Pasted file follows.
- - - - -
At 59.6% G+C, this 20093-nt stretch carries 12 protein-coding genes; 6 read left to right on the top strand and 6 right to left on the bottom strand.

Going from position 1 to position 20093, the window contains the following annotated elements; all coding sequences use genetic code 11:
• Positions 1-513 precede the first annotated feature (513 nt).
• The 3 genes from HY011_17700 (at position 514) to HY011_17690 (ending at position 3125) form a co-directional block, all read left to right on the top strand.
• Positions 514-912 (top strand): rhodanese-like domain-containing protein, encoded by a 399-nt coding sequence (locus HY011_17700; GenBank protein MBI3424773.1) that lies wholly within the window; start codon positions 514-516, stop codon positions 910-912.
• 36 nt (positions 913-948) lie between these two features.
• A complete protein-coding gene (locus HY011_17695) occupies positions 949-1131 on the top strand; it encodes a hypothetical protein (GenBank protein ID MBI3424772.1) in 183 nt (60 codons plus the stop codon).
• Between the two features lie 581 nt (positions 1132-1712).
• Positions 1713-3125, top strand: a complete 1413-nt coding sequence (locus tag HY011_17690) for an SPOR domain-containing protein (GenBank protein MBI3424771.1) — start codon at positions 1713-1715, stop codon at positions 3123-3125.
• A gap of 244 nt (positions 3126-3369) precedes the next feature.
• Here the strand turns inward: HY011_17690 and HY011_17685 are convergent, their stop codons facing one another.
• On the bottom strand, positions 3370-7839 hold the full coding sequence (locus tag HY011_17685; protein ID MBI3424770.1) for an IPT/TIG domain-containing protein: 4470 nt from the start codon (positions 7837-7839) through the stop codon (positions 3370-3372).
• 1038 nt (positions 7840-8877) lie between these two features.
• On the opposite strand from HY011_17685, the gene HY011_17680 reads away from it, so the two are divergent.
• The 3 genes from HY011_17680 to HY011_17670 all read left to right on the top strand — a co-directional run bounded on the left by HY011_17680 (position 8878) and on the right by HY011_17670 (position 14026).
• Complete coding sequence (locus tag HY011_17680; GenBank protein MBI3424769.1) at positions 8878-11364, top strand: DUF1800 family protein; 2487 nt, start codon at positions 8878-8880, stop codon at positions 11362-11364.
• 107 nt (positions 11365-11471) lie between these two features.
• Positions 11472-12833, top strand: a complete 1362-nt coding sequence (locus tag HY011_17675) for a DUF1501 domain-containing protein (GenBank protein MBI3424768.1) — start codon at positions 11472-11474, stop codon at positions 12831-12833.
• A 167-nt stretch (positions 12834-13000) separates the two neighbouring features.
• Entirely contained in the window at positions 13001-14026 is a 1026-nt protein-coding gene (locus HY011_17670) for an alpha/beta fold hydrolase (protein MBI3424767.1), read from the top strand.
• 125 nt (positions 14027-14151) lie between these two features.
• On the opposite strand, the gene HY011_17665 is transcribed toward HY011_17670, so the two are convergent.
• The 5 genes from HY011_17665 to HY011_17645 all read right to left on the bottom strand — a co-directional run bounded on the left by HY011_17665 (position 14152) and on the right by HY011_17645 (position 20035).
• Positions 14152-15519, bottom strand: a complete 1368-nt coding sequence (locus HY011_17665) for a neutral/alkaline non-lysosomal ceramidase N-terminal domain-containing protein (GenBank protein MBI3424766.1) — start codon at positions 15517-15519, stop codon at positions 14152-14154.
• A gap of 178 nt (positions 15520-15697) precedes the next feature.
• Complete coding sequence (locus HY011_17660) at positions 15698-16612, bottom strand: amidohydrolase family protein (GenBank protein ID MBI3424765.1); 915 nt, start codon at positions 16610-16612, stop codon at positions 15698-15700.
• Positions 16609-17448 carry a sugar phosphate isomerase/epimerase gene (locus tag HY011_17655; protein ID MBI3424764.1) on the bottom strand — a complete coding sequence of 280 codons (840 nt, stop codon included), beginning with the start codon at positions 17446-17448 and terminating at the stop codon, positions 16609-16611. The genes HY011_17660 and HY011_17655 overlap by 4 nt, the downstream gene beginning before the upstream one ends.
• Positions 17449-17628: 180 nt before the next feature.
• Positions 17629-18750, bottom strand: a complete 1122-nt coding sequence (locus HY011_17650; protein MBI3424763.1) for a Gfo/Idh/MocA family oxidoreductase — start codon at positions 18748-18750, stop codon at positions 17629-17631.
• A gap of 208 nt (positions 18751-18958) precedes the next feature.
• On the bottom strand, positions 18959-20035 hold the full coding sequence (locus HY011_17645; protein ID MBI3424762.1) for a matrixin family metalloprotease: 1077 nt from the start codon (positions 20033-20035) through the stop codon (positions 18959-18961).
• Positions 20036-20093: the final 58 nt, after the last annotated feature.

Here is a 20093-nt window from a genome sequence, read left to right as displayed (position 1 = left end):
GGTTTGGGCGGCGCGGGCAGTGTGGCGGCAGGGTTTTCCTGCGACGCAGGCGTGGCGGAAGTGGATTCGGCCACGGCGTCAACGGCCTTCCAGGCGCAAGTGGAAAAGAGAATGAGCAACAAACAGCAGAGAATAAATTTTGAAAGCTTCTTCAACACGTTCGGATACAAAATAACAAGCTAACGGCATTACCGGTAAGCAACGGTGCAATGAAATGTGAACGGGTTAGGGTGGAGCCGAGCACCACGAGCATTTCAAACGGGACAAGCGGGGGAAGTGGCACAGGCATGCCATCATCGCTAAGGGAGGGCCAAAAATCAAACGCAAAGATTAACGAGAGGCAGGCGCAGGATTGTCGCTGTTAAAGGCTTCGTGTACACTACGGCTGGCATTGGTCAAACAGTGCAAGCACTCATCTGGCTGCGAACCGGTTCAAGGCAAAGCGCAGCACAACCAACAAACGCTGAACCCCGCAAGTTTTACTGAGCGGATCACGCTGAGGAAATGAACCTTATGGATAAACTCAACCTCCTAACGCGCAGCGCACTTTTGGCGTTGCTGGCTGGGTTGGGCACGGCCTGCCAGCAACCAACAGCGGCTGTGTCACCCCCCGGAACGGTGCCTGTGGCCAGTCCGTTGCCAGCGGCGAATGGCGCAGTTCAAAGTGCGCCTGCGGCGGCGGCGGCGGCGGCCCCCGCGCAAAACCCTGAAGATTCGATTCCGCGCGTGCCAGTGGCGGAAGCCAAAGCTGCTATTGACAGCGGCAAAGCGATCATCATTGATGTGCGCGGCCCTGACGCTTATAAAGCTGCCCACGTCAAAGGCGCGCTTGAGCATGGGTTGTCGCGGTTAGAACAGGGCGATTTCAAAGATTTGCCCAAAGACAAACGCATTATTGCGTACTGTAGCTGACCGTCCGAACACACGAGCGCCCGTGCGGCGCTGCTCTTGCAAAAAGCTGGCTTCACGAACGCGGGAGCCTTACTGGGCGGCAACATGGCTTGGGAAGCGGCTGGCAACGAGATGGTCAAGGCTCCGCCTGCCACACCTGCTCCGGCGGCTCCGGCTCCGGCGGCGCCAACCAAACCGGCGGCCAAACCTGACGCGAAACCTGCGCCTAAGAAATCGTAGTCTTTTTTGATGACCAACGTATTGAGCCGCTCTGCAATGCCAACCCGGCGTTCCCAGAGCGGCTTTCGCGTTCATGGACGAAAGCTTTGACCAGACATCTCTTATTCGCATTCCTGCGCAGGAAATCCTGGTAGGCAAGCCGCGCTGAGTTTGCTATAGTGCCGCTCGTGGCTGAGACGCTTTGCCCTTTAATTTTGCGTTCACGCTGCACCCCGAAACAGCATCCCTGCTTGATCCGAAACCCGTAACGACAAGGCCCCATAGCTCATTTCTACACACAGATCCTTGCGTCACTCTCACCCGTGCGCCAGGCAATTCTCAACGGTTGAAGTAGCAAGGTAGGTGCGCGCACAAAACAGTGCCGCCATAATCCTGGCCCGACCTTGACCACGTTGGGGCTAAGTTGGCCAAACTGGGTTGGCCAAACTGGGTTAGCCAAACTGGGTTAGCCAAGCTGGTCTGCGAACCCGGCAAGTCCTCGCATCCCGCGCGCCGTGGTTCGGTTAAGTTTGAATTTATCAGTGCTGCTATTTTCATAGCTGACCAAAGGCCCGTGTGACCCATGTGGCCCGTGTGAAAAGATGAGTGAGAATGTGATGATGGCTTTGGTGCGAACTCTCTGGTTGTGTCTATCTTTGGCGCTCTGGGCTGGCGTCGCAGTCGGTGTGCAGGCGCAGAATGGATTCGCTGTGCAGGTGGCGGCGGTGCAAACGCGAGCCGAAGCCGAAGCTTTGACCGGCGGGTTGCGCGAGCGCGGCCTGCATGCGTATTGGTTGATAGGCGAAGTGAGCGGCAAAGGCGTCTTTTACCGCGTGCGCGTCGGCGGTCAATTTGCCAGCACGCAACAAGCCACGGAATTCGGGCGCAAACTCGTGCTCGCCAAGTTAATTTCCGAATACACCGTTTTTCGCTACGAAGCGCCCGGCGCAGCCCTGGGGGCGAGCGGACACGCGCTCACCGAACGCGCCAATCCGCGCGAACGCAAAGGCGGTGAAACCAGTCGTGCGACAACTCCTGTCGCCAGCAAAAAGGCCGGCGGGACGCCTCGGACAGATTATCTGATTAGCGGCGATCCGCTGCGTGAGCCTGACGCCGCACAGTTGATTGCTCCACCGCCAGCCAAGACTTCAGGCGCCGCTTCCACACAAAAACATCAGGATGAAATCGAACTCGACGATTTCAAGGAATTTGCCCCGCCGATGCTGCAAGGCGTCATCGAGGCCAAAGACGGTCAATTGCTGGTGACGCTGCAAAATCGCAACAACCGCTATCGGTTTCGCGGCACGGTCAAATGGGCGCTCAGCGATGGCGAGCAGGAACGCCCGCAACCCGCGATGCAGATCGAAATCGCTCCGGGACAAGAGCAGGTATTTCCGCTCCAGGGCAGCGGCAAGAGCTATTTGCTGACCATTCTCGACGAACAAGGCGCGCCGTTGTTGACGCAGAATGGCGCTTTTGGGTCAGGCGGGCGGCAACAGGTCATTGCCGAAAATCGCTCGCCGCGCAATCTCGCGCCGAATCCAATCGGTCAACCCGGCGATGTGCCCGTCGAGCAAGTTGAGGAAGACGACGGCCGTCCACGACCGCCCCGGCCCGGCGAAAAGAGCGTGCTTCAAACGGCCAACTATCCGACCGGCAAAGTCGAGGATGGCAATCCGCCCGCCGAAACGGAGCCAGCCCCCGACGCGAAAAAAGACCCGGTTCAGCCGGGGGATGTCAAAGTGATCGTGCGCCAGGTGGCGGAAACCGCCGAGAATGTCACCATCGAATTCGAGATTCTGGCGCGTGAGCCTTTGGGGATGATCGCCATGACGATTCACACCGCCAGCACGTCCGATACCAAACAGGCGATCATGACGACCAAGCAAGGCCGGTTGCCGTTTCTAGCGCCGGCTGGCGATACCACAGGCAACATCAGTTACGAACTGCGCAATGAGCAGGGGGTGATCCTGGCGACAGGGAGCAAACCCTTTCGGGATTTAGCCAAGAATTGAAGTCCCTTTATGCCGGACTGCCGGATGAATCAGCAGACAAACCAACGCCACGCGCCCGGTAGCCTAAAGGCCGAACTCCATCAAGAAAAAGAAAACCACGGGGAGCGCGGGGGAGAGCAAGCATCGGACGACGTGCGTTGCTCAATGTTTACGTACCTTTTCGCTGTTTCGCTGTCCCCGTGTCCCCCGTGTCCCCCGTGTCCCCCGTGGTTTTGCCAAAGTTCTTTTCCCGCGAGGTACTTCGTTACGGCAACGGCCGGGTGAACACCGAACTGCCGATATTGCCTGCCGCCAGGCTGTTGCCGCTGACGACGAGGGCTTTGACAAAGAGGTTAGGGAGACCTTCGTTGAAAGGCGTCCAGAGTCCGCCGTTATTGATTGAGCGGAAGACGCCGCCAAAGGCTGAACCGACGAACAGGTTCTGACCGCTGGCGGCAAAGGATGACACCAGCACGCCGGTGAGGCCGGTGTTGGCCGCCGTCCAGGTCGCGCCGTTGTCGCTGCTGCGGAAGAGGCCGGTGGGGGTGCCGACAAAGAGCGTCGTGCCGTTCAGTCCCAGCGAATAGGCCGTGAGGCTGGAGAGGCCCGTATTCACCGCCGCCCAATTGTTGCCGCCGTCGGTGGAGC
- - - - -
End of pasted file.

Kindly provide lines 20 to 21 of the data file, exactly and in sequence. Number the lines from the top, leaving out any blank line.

• Entirely contained in the window at positions 13001-14026 is a 1026-nt protein-coding gene (locus HY011_17670) for an alpha/beta fold hydrolase (protein MBI3424767.1), read from the top strand.
• 125 nt (positions 14027-14151) lie between these two features.